All of this, however, doesn’t make up for the fact that the first half of the film is really slow going. Charlie has a consistent pathology to him, which makes him relatively credible and consistent, but this doesn’t translate to interesting. As for Raymond, while he elicits compassion, anyone who has a mentally impaired family member and/or has had real-life dealings with someone in Raymond’s muted state can attest to the fact that the experience can be many things, but “entertaining” is seldom one of them. On one of the audio commentary tracks, writer Ron Bass explicitly says that the creative thinking was that Hoffman is so endearing that the audience would be engrossed by him no matter what – this review is proof that this is not universally true. We want Charlie to stop agitating Raymond – after the first dozen times during which Charlie sees that any sort of change upsets Raymond greatly, we see that Charlie is annoyed by Raymond’s fits yet persists in provoking him, we start to wonder if perhaps Charlie is also impaired in some way – but this is not fascinating, merely discomfiting. When Charlie finally does start to wise up and act like an adult, we feel relief and eventually start to root for him a little, but he’s been such a jerk for so long that actual empathy never quite comes into play.

The print for the DVD version of “Rain Man” is not as clean as it could be – there are definite scratches and marks jumping around the frames in Chapter 1. It cleans up relatively well thereafter. The colors are pretty good, with some really lovely hues in a Chapter 14 sequence that takes us through the open road at late afternoon and twilight. Hans Zimmer’s Oscar-winning score is quite lovely, with drums and haunting, sparse piano themes. The sound in the film is designed to indicate spatial relationships – there are significant volume drops when a character who is speaking leaves the room, for instance – which is a bit awkward on a non-discrete mix for DVD. The technique is intentional and brings a sense of verisimilitude to the physical whereabouts of the characters in relation to one another, but it also requires the viewer to play volume jockey in order to catch all the dialogue. Chapter 12 has some appealing bluesy source music and in Chapter 13, there’s a good effect as Raymond’s scream of panic blends with the scraping of airport machinery.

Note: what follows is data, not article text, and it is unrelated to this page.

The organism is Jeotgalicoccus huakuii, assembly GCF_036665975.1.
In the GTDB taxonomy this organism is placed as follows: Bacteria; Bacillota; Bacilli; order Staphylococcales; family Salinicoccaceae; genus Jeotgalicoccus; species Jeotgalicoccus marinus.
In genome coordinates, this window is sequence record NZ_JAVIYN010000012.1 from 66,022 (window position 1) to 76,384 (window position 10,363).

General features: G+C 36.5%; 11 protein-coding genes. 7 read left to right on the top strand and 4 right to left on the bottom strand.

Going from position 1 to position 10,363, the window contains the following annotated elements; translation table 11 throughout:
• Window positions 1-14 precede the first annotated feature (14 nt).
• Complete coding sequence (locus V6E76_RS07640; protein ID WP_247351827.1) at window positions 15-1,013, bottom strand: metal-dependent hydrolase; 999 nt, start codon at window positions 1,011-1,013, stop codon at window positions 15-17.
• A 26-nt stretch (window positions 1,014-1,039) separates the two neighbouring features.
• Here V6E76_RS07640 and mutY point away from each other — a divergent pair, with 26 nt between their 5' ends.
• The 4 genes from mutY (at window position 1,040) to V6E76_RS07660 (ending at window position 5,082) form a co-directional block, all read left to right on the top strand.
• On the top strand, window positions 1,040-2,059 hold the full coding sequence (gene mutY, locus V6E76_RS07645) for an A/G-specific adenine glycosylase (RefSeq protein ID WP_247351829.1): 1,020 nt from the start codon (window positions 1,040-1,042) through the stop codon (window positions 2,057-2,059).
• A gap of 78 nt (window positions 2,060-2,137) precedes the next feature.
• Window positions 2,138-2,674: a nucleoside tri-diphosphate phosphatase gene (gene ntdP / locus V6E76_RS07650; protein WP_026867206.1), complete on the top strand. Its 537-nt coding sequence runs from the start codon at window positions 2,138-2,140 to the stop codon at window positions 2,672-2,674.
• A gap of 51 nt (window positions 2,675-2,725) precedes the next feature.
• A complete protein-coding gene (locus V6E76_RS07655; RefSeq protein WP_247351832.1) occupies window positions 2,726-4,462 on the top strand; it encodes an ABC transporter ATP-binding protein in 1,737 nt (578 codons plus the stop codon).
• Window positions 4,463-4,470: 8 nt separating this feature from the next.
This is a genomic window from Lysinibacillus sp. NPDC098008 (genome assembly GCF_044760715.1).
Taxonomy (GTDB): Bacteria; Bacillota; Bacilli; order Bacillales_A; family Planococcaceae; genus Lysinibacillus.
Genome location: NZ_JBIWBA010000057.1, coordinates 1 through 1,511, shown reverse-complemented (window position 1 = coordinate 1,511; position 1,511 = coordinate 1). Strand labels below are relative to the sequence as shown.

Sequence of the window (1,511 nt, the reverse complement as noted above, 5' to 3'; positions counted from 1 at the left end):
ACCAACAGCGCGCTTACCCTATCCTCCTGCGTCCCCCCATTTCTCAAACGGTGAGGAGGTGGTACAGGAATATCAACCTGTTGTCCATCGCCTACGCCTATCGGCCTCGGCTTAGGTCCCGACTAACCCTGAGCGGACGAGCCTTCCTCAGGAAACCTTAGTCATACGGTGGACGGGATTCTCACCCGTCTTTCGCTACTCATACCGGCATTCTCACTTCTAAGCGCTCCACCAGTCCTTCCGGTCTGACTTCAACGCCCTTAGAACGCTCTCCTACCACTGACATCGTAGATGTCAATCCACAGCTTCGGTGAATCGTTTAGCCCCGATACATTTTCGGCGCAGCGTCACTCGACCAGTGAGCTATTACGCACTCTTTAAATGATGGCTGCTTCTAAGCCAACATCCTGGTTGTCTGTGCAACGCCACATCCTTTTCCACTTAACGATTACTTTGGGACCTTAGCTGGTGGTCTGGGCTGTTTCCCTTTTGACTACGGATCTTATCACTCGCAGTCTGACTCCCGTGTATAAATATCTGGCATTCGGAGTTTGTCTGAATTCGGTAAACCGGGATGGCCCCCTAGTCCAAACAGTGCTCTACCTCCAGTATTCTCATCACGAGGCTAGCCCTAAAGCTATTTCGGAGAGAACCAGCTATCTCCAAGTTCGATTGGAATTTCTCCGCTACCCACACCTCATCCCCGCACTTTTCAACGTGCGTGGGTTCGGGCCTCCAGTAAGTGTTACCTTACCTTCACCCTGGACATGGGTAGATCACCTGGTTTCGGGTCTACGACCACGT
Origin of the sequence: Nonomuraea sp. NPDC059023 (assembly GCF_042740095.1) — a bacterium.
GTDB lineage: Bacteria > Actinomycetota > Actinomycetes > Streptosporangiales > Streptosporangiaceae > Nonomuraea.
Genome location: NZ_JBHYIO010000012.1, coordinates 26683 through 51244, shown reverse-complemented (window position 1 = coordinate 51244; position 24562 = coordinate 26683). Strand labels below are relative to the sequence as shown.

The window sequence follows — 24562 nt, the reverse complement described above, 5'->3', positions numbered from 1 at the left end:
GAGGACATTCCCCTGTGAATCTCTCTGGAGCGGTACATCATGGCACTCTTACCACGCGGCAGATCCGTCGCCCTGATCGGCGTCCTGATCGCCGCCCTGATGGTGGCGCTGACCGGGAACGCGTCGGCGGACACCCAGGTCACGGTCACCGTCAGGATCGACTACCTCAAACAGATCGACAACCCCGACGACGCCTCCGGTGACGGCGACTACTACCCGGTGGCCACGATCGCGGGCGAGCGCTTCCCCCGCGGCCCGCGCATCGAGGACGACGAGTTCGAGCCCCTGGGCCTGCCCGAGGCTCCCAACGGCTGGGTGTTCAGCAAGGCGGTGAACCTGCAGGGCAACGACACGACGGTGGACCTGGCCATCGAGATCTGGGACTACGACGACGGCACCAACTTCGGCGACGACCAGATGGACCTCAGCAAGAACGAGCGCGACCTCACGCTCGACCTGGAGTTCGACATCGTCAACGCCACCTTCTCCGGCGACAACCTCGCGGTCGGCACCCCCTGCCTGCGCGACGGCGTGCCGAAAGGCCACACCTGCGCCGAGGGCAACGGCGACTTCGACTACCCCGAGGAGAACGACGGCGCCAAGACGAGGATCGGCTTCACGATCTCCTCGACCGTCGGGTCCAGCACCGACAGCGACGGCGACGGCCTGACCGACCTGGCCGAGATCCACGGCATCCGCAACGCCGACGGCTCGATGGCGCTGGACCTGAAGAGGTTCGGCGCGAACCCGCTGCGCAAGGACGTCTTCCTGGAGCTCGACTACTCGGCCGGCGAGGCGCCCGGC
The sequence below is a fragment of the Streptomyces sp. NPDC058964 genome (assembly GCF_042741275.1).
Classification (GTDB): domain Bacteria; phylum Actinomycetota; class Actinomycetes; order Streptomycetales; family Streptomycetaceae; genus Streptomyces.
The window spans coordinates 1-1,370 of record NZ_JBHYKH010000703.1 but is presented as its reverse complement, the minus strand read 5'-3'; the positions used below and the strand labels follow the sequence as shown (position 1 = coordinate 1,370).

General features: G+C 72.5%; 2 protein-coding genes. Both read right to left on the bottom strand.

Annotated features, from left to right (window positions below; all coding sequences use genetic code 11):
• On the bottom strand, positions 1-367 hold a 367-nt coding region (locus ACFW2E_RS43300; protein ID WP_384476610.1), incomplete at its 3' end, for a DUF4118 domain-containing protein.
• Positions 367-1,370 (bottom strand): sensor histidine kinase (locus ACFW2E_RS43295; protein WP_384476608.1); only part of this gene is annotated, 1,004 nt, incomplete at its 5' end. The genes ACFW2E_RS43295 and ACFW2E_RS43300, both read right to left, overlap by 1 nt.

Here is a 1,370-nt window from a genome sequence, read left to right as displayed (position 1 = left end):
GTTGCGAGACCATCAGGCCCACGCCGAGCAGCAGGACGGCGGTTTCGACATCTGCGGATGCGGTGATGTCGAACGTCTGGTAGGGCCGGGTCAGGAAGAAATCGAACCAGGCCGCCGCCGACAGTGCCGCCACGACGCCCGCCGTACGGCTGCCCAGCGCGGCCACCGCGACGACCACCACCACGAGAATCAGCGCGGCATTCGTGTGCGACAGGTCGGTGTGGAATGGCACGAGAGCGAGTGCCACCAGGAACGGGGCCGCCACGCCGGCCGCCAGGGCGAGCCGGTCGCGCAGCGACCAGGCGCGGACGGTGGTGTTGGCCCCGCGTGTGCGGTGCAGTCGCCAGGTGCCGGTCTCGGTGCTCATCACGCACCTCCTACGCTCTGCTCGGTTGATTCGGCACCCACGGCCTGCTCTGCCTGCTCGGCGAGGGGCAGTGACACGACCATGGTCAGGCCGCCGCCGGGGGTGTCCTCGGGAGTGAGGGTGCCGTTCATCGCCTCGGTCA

Special features include a deleted scene at a drugstore, showing us how Raymond copes (or rather, does not cope) on his own. There are three audio commentary tracks: one with director Levinson, one with writer Bass and the third with other writer Barry Morrow, who crafted the original story. Morrow reminisces about the friend who inspired him to create the character of Raymond, Bass has good anecdotes about the creative process and Levinson has intriguing insights about the musical score. The soundtrack comes up full volume on the sometimes lengthy gaps between comments.

“Rain Man” is a much-honored and much-loved film. Many people have found it deeply moving, and you may feel the same way. Then again, you may feel as though you are spending a fair amount of time with two people whose company you don’t enjoy.

more details
sound format:
English 5.1 Surround; French Stereo Surround; Spanish Mono
aspect ratio(s):
special features: Audio Commentary by Director Barry Levinson; Audio Commentary by Writer Ron Bass; Audio Commentary by Writer Barry Morrow; Original Featurette; Deleted Scene; Photo Gallery; Theatrical Trailer; English, French and Spanish Subtitles; English Closed-Captioning
comments: email us here...
reference system
DVD player: Kenwood DV-403
receiver: Kenwood VR-407
main speakers: Paradigm Atom
center speaker: Paradigm CC-170
rear speakers: Paradigm ADP-70
subwoofer: Paradigm PDR-10
monitor: 27-inch Toshiba